Individuals homozygous for CCR5-Δ32 cannot produce complete CCR5 and their cell surfaces are therefore devoid of this receptor; no other side-effects have been reported [19]. Thus the HIV-1 virus cannot attach to these cells and subsequently enter the cytosome [30]. This in turn makes the CCR5-Δ32 homozygous individuals resistant to infection by HIV-1 [31]. Heterozygous carriers of the CCR5-Δ32 express less functional receptors on the cell surface which appears to slow down the progression to AIDS by 2–3 years [26]. While CCR5 is to be found on the cell surface in homozygous carriers of the wildtype, in CCR5-Δ32 homozygous individuals the truncated protein product is held in the endoplasmic reticulum [30]. Before arriving at the cell surface CCR5 is known to pass through the endoplasmic reticulum and while CCR5 can be post-translationally modified by phosphorylation, CCR5-Δ32 cannot [30]. In heterozygous individuals both alleles are expressed, but in addition to there being only half as much of the normal allele being produced CCR5-Δ32 also seems to reduce cell surface expression of the normal allele by holding the CCR5 in the endoplasmic reticulum [30]. In this way normal CCR5 can no longer mediate HIV-1 infection which explains the delayed progression of the disease seen in such individuals [26]. Thus, the mutant CCR5-Δ32 is lacking certain post-translational abilities resulting in it being confined to the endoplasmic reticulum and causing it to form heteroplexes with the normal CCR5 product, holding it back as well. All this has been observed by Benkirane et al. [30] who used confocal immunofluorescence to visualise potential intracellular influences of CCR5-Δ32 on CCR5. They further find that phosphorylation (but not expression) of the CCR5 protein is influenced by MIP-1β. If CCR5 is stimulated by MIP-1β after it has been translated phosphorylation takes place. It is interesting that of all the CCR5 ligands (MIP-1α, MIP-1β and RANTES) MIP-1β is the only one that is not used by any other chemokines: it is unique to CCR5 [9]. MIP-1α and RANTES for instance, also bind to CCR1 [10]. Very recently Agrawal et al. [32] have argued that CCR5-Δ32 confers resistance not just because CCR5 does not reach the surface of the cell, but also because the CCR5-Δ32 truncated protein is able to downregulate the expression of any CCR5 and CXCR4 on the cell surface by scavenging them.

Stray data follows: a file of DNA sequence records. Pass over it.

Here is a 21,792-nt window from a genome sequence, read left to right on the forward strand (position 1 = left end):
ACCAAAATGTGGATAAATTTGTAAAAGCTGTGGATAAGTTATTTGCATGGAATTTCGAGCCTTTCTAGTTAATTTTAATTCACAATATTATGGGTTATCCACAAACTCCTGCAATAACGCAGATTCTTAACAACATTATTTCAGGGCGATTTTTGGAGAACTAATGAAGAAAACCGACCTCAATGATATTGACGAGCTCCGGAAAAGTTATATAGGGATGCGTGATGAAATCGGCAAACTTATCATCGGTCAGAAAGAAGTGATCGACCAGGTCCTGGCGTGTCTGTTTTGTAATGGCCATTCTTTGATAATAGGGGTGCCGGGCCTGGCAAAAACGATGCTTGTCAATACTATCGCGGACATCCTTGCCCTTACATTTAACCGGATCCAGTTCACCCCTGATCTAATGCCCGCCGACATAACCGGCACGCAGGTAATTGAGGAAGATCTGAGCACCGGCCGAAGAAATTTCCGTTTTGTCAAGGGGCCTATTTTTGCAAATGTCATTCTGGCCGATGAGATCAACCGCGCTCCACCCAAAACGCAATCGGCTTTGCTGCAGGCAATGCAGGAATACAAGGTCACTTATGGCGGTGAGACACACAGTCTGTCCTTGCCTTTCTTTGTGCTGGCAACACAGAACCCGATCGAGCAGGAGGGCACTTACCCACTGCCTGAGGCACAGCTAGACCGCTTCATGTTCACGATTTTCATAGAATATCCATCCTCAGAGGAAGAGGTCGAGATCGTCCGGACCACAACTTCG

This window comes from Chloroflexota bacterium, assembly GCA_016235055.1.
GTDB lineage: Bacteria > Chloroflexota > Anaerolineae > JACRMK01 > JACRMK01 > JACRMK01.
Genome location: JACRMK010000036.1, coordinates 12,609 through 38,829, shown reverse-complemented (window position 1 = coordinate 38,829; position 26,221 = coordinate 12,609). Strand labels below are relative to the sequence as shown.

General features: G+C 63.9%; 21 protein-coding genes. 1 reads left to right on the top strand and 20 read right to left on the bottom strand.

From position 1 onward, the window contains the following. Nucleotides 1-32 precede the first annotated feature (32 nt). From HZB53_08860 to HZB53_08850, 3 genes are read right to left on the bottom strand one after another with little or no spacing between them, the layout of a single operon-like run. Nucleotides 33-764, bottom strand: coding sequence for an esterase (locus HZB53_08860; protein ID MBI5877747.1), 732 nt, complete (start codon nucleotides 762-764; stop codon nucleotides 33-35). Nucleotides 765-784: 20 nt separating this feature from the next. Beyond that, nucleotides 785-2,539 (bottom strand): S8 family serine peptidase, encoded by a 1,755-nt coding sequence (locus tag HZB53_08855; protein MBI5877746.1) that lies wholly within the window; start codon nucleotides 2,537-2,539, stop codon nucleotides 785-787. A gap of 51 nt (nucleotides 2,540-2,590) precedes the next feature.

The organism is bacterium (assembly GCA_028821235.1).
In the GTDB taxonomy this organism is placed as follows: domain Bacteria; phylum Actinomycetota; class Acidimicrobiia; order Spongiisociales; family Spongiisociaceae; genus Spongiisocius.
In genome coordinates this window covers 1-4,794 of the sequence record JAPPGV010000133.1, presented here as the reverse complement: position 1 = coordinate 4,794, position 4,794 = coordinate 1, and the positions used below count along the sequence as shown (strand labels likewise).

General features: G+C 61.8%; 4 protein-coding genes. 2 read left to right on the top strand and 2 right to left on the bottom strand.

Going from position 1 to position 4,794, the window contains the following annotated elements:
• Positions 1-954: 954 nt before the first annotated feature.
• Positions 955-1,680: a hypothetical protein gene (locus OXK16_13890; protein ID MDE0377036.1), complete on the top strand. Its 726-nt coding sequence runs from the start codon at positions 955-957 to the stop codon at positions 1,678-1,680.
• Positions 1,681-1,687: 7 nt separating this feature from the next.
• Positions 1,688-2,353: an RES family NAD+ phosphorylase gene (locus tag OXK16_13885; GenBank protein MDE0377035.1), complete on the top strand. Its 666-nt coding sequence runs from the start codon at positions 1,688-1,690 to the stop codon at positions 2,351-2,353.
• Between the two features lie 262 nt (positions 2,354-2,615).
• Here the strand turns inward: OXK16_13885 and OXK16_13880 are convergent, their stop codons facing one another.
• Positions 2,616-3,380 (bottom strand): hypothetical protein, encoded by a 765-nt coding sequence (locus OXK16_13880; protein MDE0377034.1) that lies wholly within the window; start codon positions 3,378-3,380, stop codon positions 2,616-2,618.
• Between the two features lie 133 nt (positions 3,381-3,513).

There is however some evidence that reduced CCR5 dosage rather than CCR5 hijacking in CCR5-Δ32 heterozygotes is responsible for measured lower levels of surface CCR5 [33]. Other work has shown that depending on the mRNA ratio of CCR5-Δ32 to the wild-type in heterozygotes, protection from the HIV-1 virus differs between peripheral blood lymphocytes and monocyte-derived macrophages [34]. HIV-1 is able to infect the central nervous system and this fits with the expression of CCR5 in microglial cells [35].

Another chemokine receptor implicated in delayed progression to AIDs is CCR2B. A single nucleotide mutation (valine replacing isoleucine) leads to the V64I polymorphism in the corresponding protein product. This non-synonymous polymorphism has an allelic population frequency of 10–15% among Caucasians and African Americans, and appears to delay progression to AIDS by 2–4 years [36]. This delay is stronger in Africans probably due to the lack of CCR5-Δ32 in African populations. Furthermore, CCR5 has also been shown to be linked to the other chemokine receptors CCR1, CCR2, CCR3 and CCR4 [25]. Two SNPs in the RANTES promoter region have been examined and found to be associated with slower rates of CD4 fall-off as well as reduced risk of HIV infection [37]. Further, the distribution of CCR5 and its ligand MIP-1β and RANTES haplotype pairs are population dependent and complex in their protection against HIV-1 infection and progression to AIDs [23]. It appears that for envelope-mediated membrane fusion of M-tropic HIV-1 and SIV (Simian immunodeficiency virus) to CCR5, aspartic acids at locations 2 and 11 and glutamic acid at location 18 of the CCR5 amino acid terminus are necessary [28], see Fig. 2. O'Brien and Moore [12] discuss possible epistasis between CCR5, CCR2 and SDF (the ligand for CXCR4) and their possible joint role in delayed AIDS progression. It is also worth noting at this point that five to ten percent of HIV-infected people do not progress to AIDs for 15 years or more (see http://www.unaids.org). It has been suggested that polymorphisms in the CCR5 promoter region may account for this variability via differences in the amount of CCR5 transcription [22, 21].